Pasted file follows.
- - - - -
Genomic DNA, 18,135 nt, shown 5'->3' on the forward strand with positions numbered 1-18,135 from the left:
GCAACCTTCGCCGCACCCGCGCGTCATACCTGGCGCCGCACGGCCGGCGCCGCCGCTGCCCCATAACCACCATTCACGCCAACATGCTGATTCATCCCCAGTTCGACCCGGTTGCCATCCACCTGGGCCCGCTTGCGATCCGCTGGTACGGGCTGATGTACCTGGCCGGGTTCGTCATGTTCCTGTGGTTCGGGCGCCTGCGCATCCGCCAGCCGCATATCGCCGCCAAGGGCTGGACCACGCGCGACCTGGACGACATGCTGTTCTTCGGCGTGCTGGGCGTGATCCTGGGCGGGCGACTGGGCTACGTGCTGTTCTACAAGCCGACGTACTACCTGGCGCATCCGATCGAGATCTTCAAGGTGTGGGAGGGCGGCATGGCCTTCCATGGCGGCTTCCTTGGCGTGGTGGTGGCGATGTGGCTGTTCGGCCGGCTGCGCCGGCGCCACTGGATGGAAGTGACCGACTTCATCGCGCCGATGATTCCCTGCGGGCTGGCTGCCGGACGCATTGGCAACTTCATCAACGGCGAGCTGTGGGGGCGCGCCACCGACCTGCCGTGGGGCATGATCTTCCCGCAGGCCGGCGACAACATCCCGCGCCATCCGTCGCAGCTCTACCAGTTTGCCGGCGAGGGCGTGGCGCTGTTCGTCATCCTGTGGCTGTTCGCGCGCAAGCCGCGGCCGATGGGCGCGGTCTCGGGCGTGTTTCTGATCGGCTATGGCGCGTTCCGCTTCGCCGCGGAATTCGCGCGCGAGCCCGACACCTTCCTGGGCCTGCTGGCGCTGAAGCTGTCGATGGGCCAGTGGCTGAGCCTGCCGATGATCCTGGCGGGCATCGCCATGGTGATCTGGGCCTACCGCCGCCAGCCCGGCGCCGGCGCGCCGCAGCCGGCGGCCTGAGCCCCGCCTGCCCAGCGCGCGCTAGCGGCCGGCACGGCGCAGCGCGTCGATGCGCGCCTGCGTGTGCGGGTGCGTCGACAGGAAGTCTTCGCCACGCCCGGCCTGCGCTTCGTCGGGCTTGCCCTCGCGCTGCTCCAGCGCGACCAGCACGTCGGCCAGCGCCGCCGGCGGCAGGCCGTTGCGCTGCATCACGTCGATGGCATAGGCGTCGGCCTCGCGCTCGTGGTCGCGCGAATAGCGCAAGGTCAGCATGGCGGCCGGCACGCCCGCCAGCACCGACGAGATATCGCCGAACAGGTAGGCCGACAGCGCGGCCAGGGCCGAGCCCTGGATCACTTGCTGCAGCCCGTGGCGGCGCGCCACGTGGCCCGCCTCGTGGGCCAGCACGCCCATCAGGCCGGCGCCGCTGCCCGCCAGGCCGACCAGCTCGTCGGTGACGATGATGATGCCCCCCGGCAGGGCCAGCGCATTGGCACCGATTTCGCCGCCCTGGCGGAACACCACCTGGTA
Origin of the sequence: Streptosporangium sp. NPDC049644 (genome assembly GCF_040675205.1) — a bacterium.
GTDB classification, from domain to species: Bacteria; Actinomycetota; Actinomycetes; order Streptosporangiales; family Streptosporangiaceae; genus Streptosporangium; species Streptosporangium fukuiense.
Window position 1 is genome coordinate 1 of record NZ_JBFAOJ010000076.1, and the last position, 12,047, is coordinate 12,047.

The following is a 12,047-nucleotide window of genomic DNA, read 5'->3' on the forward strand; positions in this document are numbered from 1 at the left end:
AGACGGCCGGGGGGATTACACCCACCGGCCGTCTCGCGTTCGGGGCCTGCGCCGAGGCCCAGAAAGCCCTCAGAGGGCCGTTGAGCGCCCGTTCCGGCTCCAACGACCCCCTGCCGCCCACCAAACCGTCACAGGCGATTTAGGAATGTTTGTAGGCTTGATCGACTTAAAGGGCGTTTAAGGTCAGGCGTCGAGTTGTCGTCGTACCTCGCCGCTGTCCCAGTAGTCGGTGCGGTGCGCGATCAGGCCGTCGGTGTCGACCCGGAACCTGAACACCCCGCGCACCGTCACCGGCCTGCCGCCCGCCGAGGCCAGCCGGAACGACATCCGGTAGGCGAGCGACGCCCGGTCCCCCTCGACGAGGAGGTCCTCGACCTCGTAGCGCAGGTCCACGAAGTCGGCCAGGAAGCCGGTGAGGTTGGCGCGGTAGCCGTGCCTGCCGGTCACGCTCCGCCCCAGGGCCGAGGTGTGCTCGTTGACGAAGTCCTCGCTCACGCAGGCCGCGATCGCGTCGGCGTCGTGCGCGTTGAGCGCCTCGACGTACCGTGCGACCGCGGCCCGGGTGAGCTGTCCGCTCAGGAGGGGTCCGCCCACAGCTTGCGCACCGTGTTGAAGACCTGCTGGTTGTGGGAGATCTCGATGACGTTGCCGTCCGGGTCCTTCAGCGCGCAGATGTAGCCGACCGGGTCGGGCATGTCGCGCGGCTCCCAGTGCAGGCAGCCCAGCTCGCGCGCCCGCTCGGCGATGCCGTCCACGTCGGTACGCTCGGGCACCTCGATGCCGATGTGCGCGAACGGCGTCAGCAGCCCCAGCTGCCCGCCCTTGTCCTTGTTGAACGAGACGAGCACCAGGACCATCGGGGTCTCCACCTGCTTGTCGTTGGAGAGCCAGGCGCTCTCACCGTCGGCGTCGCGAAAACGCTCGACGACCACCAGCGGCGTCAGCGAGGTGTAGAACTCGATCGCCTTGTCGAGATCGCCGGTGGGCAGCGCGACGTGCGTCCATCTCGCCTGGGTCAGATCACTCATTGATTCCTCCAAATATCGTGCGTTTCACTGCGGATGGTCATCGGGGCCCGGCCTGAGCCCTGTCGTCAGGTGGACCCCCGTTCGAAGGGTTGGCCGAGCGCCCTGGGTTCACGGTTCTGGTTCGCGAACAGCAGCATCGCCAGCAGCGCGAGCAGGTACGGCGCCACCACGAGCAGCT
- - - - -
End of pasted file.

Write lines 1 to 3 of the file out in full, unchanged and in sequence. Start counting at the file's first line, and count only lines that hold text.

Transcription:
Genomic DNA, 18,135 nt, shown 5'->3' on the forward strand with positions numbered 1-18,135 from the left:
GCAACCTTCGCCGCACCCGCGCGTCATACCTGGCGCCGCACGGCCGGCGCCGCCGCTGCCCCATAACCACCATTCACGCCAACATGCTGATTCATCCCCAGTTCGACCCGGTTGCCATCCACCTGGGCCCGCTTGCGATCCGCTGGTACGGGCTGATGTACCTGGCCGGGTTCGTCATGTTCCTGTGGTTCGGGCGCCTGCGCATCCGCCAGCCGCATATCGCCGCCAAGGGCTGGACCACGCGCGACCTGGACGACATGCTGTTCTTCGGCGTGCTGGGCGTGATCCTGGGCGGGCGACTGGGCTACGTGCTGTTCTACAAGCCGACGTACTACCTGGCGCATCCGATCGAGATCTTCAAGGTGTGGGAGGGCGGCATGGCCTTCCATGGCGGCTTCCTTGGCGTGGTGGTGGCGATGTGGCTGTTCGGCCGGCTGCGCCGGCGCCACTGGATGGAAGTGACCGACTTCATCGCGCCGATGATTCCCTGCGGGCTGGCTGCCGGACGCATTGGCAACTTCATCAACGGCGAGCTGTGGGGGCGCGCCACCGACCTGCCGTGGGGCATGATCTTCCCGCAGGCCGGCGACAACATCCCGCGCCATCCGTCGCAGCTCTACCAGTTTGCCGGCGAGGGCGTGGCGCTGTTCGTCATCCTGTGGCTGTTCGCGCGCAAGCCGCGGCCGATGGGCGCGGTCTCGGGCGTGTTTCTGATCGGCTATGGCGCGTTCCGCTTCGCCGCGGAATTCGCGCGCGAGCCCGACACCTTCCTGGGCCTGCTGGCGCTGAAGCTGTCGATGGGCCAGTGGCTGAGCCTGCCGATGATCCTGGCGGGCATCGCCATGGTGATCTGGGCCTACCGCCGCCAGCCCGGCGCCGGCGCGCCGCAGCCGGCGGCCTGAGCCCCGCCTGCCCAGCGCGCGCTAGCGGCCGGCACGGCGCAGCGCGTCGATGCGCGCCTGCGTGTGCGGGTGCGTCGACAGGAAGTCTTCGCCACGCCCGGCCTGCGCTTCGTCGGGCTTGCCCTCGCGCTGCTCCAGCGCGACCAGCACGTCGGCCAGCGCCGCCGGCGGCAGGCCGTTGCGCTGCATCACGTCGATGGCATAGGCGTCGGCCTCGCGCTCGTGGTCGCGCGAATAGCGCAAGGTCAGCATGGCGGCCGGCACGCCCGCCAGCACCGACGAGATATCGCCGAACAGGTAGGCCGACAGCGCGGCCAGGGCCGAGCCCTGGATCACTTGCTGCAGCCCGTGGCGGCGCGCCACGTGGCCCGCCTCGTGGGCCAGCACGCCCATCAGGCCGGCGCCGCTGCCCGCCAGGCCGACCAGCTCGTCGGTGACGATGATGATGCCCCCCGGCAGGGCCAGCGCATTGGCACCGATTTCGCCGCCCTGGCGGAACACCACCTGGTA
Origin of the sequence: Streptosporangium sp. NPDC049644 (genome assembly GCF_040675205.1) — a bacterium.